In terms of the Sitka gear specifically, well, I have recently tested their latest bikini range and they are no kidding the best surf bikinis I’ve ever worn! The bikinis are made from Carvico which is the best swimsuit lycra fabric around, made in Italy, and also have environmental principles too. The bikinis stay on, they are incredibly comfortable, and they look very beautiful. The new range will be on sale at the Sitka store in Newmarket at the start of spring.
And if your looking for something more wintery then I can’t go past their hoodies which are the most perfect and ideal hoody anybody could own. You know those hoodies you just want to snuggle up and hide in? It’s probably been my most worn item this winter.
Besides from Sitka well I am LOVING the new feminine wetsuits that surf brands are now producing. It’s great that with women’s surfing we now have the option to look so feminine and it helps to promote the sport for women. I purchased a short leg long arm wetsuit from O’Neill before the summer and it was the best summer wetsuit I have ever owned! So comfortable, it’s perfect for the NZ summer where it’s not quite warm enough for bikinis, and with the short legs I had tan line free legs all summer!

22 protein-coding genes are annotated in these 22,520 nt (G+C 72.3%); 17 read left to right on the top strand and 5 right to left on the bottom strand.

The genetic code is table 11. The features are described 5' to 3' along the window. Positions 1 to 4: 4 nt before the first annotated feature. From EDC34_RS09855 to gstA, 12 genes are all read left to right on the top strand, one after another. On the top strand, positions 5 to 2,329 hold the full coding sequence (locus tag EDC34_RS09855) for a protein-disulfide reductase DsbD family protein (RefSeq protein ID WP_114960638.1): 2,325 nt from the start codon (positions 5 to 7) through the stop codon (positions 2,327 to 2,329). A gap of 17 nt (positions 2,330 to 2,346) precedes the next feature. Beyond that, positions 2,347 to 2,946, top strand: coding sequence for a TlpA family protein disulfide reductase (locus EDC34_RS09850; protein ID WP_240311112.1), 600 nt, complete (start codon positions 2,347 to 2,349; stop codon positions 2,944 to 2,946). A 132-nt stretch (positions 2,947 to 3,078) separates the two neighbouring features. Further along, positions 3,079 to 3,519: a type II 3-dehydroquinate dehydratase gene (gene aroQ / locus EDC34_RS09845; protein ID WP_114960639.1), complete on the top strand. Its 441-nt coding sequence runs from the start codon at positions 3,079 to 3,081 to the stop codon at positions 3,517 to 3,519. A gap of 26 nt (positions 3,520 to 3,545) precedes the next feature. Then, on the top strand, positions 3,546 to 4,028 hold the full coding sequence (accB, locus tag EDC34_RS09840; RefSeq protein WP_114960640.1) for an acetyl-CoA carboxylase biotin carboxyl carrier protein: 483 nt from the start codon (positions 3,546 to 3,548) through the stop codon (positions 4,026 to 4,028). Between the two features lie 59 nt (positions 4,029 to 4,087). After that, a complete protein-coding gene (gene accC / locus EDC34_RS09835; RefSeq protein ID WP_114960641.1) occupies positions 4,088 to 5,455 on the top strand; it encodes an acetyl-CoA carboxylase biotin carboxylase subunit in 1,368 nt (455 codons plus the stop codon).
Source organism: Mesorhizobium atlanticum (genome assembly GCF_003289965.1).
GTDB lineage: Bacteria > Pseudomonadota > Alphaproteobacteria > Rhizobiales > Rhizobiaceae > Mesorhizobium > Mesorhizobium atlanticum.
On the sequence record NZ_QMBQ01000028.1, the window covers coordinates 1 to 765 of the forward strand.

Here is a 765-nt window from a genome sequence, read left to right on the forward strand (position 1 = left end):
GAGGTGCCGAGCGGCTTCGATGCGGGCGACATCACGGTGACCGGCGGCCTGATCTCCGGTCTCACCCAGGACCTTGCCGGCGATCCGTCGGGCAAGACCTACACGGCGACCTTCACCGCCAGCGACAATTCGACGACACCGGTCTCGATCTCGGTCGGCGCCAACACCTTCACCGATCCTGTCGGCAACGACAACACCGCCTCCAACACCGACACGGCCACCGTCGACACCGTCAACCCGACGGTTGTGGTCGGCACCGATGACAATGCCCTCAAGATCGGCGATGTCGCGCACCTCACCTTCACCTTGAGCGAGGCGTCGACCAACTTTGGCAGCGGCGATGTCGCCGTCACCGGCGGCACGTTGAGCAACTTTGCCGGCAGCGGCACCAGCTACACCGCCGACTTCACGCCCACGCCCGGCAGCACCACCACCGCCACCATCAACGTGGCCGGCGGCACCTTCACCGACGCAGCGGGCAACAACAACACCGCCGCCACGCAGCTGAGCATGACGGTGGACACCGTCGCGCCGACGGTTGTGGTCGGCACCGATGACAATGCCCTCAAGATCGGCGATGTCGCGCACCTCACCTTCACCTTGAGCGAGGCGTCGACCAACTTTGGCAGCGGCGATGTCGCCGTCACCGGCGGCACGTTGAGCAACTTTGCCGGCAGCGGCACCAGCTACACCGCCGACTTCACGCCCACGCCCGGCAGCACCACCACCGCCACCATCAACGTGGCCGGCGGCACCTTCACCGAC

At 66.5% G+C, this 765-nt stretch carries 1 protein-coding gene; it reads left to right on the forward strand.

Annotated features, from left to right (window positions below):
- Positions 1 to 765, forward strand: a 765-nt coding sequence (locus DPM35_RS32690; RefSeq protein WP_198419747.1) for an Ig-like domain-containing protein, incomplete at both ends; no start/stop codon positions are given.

And for surfboards then it’s definitely Craig Hughes from Raglan, by far the best shaper in New Zealand, if not the world! He is also the father of my Mermaid Sister and great friend Ariel Hughes.
Your favourite surf spot/destination: I have so many! I really loved Morocco last year, the waves were amazing, the people were nice, the food was delicious, and the culture was so vibrant. I also love the tropics, nothing quite like surfing in clear blue warm water over coral reef. I love Lakey Peak in Indonesia, that place absolutely pumps. I also love Tonga; although it’s not always so consistent it’s a nice chill island getaway.
In NZ, Shipwreck Bay is magic. I have also had a re-emergence of my love for Raglan since I started longboarding. Longboards and Manu Bay are such a perfect combination. And of course I can’t go past my hometown, Piha, my favourite place in the world.
Next surf trip: In NZ who knows! I love this country for the ability to have so many spontaneous surf trips to so many different secluded spots. Overseas, well I’m not quite sure either! Maybe somewhere in the tropics?